Larger-than-life strands of silly string swaying in the breeze. A literal interpretation of a Skittles ad where tasting the rainbow equals following a mass of colorful threads to a monumental and riotous explosion of color that’s inanimate but not immovable. An organized yet chaotic conglomeration of threads that goes way beyond the jumble of yarn at the bottom of your grandma’s crochet bag.
What do these seemingly incongruous things all have in common? They all describe the magic and wonder of artist Eric Rieger, aka HOTTEA, and his use of a nearly endless gathering of strings to create epic art installations that appear to “have a mind of their own,” according to My Modern Met.
A location-specific endeavor usually influenced by HOTTEA’s own personal experiences and connections with places, people, and time, the individual strands become larger than the sum of their parts when deliberately placed for maximum impact — a sensory overload that’s both visual and tactile, and a living embodiment of gloriously rainbow-hued complexities come to life.
Rieger is certainly no stranger to colorful yarn installations that mesmerize viewers with their vastness and statement-making colors. One only needs to check out his “Letting Go” or “Hot Lunch” installations, both prime examples of his willingness to expand perceptions using only yarn. Best known for both outdoor and indoor yarn pieces that are as grandiose as they are impactful, the Minneapolis-based artist has branched out from his Minnesota roots with his latest project entitled Strangers, located in Belo Horizonte, Brazil.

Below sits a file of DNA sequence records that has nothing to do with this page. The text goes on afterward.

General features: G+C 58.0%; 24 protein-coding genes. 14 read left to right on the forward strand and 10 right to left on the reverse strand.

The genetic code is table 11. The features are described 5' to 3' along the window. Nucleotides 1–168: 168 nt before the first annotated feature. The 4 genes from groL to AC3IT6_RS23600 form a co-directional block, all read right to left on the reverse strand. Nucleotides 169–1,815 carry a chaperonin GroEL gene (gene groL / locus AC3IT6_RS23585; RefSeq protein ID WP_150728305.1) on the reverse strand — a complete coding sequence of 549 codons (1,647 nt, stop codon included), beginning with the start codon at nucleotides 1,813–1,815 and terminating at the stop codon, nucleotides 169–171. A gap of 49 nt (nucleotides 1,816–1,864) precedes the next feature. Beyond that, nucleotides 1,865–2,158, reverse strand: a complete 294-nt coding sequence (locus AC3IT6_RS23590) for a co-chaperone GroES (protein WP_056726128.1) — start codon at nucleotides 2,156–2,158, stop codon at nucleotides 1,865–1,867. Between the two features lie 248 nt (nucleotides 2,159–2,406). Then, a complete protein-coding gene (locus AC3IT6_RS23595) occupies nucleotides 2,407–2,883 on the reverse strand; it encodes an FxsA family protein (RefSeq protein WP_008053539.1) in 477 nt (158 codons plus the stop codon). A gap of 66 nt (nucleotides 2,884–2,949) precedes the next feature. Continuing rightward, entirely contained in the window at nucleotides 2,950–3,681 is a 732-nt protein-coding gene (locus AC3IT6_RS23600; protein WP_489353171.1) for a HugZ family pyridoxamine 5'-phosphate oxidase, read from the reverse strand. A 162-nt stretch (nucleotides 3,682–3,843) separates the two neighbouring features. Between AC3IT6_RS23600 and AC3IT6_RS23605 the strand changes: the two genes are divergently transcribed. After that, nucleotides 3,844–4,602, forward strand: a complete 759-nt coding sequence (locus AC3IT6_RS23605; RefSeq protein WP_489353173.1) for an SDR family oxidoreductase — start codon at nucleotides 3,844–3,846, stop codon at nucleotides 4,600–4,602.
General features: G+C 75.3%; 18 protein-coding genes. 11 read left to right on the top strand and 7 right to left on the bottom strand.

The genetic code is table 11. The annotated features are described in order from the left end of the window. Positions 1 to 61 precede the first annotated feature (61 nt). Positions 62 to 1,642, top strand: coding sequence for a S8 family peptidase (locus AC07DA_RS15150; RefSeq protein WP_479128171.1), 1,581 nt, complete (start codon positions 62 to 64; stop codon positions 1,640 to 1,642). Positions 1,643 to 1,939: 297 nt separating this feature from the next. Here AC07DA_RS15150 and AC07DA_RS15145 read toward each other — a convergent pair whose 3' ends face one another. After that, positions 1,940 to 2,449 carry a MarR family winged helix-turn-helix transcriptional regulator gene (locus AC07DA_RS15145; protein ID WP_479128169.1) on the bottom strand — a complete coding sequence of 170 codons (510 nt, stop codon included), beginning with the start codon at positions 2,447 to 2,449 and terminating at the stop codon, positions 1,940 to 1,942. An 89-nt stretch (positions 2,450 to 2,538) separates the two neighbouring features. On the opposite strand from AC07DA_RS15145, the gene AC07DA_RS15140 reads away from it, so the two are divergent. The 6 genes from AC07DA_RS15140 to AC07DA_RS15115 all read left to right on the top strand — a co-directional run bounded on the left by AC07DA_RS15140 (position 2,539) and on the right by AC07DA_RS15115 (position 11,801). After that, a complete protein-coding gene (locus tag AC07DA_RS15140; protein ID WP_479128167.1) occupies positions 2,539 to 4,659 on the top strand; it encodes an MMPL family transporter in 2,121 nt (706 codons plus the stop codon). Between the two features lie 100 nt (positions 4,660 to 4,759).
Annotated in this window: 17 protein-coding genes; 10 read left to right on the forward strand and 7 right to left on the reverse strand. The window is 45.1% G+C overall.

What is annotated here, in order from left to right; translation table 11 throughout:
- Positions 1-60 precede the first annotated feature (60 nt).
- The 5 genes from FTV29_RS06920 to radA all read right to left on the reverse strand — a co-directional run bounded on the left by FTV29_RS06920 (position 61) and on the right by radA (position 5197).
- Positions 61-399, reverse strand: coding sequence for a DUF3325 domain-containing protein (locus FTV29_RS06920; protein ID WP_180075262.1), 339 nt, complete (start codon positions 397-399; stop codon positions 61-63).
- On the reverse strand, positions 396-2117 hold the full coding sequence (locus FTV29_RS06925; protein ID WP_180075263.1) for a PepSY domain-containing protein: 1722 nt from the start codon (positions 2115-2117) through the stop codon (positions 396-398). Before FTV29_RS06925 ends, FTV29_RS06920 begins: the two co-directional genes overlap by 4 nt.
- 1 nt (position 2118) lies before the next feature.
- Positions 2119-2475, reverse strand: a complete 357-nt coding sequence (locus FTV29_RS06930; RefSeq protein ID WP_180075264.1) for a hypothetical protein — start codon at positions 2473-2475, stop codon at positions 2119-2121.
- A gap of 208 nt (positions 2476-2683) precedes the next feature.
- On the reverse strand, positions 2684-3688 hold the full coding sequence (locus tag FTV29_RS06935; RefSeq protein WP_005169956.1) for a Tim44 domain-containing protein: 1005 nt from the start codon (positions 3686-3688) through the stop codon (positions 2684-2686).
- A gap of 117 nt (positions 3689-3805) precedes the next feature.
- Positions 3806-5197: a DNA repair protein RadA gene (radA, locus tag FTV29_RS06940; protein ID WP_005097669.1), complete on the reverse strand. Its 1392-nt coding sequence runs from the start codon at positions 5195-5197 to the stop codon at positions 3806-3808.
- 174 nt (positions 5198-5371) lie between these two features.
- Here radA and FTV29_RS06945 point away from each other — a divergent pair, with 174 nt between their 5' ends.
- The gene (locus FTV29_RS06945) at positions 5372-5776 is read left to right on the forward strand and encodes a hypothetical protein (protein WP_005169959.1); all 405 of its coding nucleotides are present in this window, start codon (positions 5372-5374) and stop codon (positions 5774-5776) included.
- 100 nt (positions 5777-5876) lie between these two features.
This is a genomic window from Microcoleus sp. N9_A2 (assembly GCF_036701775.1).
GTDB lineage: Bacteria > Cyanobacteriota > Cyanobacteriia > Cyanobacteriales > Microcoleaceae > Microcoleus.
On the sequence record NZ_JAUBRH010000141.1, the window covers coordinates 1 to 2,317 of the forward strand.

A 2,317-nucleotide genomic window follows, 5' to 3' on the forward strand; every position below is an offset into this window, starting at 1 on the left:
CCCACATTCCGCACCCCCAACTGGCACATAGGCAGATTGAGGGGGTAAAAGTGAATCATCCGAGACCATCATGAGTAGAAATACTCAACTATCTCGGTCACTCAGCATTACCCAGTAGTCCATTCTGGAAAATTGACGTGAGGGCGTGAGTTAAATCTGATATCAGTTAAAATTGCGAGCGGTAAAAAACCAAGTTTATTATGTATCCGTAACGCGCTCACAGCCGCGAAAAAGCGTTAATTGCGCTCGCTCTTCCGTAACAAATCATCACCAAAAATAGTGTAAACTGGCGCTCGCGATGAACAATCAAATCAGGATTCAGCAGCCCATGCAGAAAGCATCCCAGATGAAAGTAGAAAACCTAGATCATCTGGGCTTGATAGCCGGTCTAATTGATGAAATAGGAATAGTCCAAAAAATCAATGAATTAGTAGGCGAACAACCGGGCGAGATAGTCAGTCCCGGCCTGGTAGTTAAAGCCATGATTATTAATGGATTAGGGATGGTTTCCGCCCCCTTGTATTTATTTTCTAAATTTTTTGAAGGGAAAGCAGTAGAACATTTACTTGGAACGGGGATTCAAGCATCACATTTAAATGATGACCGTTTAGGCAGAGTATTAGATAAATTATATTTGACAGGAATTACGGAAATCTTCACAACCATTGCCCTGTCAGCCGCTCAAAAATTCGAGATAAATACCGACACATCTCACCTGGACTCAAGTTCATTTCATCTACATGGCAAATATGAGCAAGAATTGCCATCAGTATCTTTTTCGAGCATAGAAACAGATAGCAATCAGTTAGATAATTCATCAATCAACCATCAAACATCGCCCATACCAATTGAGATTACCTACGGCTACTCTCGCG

A reflection of the people he met while creating the installation and his experiences in Brazil, the vast 100-foot-long, 30-foot wide piece is meant to incorporate both memory and a sense of belonging. As the artist himself has said, “The word ‘Stranger’ often times has a negative connotation, [and so] I titled this installation Strangers because I liked the idea of referring to a stranger as a positive thing.”
It seems the artist’s kaleidoscopic Brazilian installation is just the beginning for additional projects that see him creating further cascades of colors across the U.S., with locations including Los Angeles, New York City, and Far Rockaway, New York, in addition to a collaboration for a fashion show and new project in his Twin City home base.
Exploring human relationships, memory, and life experiences, the saturated hues and the ethereal beauty of HOTTEA’s yarn installations are not only visual cornucopias of color, but also tactile treats that seem to breathe with a life of their own. Often consisting of (literal) miles of brightly-hued yarn strands that are delightfully cartoonish in scope, the artist’s latest installation, entitled “Stranger,” further exemplifies his talent for manipulating textiles into full-blown multisensory experiences.
To see more, check out HOTTEA’s Instagram @hotxtea